Friday, September 24, 2010

Saving the Black Family From Destruction

We never kicked it all. We never pitched or kicked at a ball. Dog, you never taught me sh*t. How to fight, ride a bike, fix a flat, none of that sort of sh*t. Beanie Sigel, Where Have You Been?

This week, Christelyn D. Karazin organized a black blogging campaign called No Wedding, No Womb encouraging couples to “abstain from having children until they are emotionally, physically and financially able to care for them.” Approximately 100 African Americans, from across the political and religious spectrum, posted blog articles encouraging marriage, self respect and responsible fatherhood. Some of my favorite bloggers such as Black Snob and Mocha Dad participated in the campaign. It was great to seeing African American bloggers unite to discuss this important issue.  Hopefully, instead of simply writing about problems, the black blogosphere will unite again and actually mobilize and organize the community to remedy other challenges such as inner city violence, inferior education, unemployment, war and police brutality. 

In her article on the Root entitled The (Poor) State of Black Families, Bobbi Bowman cites some sobering statistics to remind us of the urgency of this situation:

"Nearly 10 million black families lived in the United States in 2007. Twenty-one percent of these families were married couples with children. This is the lowest for all racial groups. The U.S. average is 32.4 percent. But nearly one-third of these families were single mothers with children under 18. The U.S. average is 12.1 percent."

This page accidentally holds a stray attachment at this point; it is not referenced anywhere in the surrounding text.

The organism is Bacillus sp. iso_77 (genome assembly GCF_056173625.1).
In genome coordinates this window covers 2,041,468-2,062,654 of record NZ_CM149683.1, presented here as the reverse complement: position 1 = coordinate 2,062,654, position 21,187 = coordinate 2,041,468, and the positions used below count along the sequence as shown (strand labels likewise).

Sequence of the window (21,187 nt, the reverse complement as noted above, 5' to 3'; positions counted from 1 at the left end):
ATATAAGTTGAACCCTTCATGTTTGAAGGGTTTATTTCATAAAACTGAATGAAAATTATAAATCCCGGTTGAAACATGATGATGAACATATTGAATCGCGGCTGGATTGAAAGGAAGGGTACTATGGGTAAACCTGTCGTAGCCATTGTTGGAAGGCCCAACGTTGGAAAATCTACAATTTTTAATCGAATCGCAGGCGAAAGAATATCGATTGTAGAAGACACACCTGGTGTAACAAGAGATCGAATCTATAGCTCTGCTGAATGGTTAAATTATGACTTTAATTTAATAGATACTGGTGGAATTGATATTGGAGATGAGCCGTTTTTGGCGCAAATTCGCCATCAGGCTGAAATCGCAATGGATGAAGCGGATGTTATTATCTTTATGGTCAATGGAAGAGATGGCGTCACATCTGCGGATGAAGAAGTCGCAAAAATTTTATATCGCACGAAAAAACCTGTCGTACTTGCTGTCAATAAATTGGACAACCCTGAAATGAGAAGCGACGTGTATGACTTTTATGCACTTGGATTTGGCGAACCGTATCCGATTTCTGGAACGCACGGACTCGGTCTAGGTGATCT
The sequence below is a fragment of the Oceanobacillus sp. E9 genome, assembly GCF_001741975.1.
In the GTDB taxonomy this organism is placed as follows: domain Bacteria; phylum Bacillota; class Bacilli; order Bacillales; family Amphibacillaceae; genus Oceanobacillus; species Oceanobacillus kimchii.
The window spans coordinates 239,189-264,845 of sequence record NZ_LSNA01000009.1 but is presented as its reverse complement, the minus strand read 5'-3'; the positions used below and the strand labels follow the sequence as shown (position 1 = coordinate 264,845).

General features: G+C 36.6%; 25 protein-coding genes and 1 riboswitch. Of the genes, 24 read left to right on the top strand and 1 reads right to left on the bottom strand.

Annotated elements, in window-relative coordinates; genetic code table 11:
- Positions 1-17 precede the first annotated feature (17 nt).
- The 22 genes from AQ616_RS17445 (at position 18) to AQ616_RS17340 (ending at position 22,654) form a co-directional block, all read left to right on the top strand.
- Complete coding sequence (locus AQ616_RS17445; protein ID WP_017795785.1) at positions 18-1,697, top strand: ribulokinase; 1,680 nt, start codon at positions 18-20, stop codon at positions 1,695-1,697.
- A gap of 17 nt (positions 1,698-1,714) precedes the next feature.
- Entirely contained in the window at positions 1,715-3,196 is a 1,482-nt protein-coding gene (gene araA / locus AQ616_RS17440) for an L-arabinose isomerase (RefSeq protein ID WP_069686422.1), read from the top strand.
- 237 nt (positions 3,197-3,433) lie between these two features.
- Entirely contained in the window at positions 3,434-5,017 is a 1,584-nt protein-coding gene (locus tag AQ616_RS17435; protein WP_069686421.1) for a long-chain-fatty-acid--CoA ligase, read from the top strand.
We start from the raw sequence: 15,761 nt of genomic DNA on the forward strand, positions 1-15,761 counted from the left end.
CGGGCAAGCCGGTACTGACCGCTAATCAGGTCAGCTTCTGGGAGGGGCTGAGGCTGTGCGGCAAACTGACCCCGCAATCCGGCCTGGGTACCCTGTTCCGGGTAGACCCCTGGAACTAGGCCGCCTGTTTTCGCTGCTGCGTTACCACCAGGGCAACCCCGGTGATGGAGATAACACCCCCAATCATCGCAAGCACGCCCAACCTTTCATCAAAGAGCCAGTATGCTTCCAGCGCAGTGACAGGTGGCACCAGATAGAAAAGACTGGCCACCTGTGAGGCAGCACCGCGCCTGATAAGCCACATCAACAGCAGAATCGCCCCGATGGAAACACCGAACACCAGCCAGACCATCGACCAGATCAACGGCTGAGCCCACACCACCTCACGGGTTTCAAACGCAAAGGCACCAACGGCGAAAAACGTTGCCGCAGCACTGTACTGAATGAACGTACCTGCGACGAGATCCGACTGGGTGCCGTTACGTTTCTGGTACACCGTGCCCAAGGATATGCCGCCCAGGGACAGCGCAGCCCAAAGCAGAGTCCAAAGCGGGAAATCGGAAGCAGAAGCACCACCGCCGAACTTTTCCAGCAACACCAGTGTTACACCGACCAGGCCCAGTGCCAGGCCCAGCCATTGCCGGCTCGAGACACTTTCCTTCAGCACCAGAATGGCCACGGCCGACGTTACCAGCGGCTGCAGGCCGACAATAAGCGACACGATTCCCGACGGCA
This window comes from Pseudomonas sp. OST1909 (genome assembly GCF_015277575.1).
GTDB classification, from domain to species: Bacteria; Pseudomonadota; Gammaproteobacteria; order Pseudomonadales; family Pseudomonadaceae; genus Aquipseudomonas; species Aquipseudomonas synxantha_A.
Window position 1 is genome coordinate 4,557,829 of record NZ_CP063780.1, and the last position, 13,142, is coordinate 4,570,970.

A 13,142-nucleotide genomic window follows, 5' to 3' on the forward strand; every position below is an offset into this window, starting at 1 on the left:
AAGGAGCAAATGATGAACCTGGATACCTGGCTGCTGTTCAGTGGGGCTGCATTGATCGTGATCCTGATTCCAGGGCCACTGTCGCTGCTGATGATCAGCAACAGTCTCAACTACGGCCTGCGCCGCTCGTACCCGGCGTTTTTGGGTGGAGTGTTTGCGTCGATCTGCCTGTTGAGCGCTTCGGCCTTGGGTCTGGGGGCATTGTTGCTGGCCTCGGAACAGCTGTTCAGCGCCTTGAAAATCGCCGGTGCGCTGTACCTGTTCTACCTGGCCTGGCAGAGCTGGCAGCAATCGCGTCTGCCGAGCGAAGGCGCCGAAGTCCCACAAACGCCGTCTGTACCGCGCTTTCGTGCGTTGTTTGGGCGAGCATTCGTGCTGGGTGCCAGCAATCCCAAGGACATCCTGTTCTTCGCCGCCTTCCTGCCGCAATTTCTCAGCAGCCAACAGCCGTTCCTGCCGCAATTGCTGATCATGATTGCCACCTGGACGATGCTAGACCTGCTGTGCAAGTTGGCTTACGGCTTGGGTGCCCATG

"No surprise then that slightly more than half of black kids live with only one parent and that's overwhelmingly with their mother. A home headed by a single mom often equals an economically poor home. Black married-couple families have a median income of more than $65,000 a year, the lowest for all races. But the median income for a black family headed by a woman is about $26,000 a year. The poverty threshold for a family of four is $22,000 a year. Nearly half of young black children living with their mom are poor."

In his 2008 Father’s Day speech at the Apostolic Church of God on Chicago's South Side, then U.S. Senator Barack Obama summarized the problem:

"But if we are honest with ourselves, we'll admit that what too many fathers also are is missing - missing from too many lives and too many homes. They have abandoned their responsibilities, acting like boys instead of men. And the foundations of our families are weaker because of it."

"You and I know how true this is in the African-American community. We know that more than half of all black children live in single-parent households, a number that has doubled - doubled - since we were children. We know the statistics - that children who grow up without a father are five times more likely to live in poverty and commit crime; nine times more likely to drop out of schools and twenty times more likely to end up in prison. They are more likely to have behavioral problems, or run away from home, or become teenage parents themselves. And the foundations of our community are weaker because of it."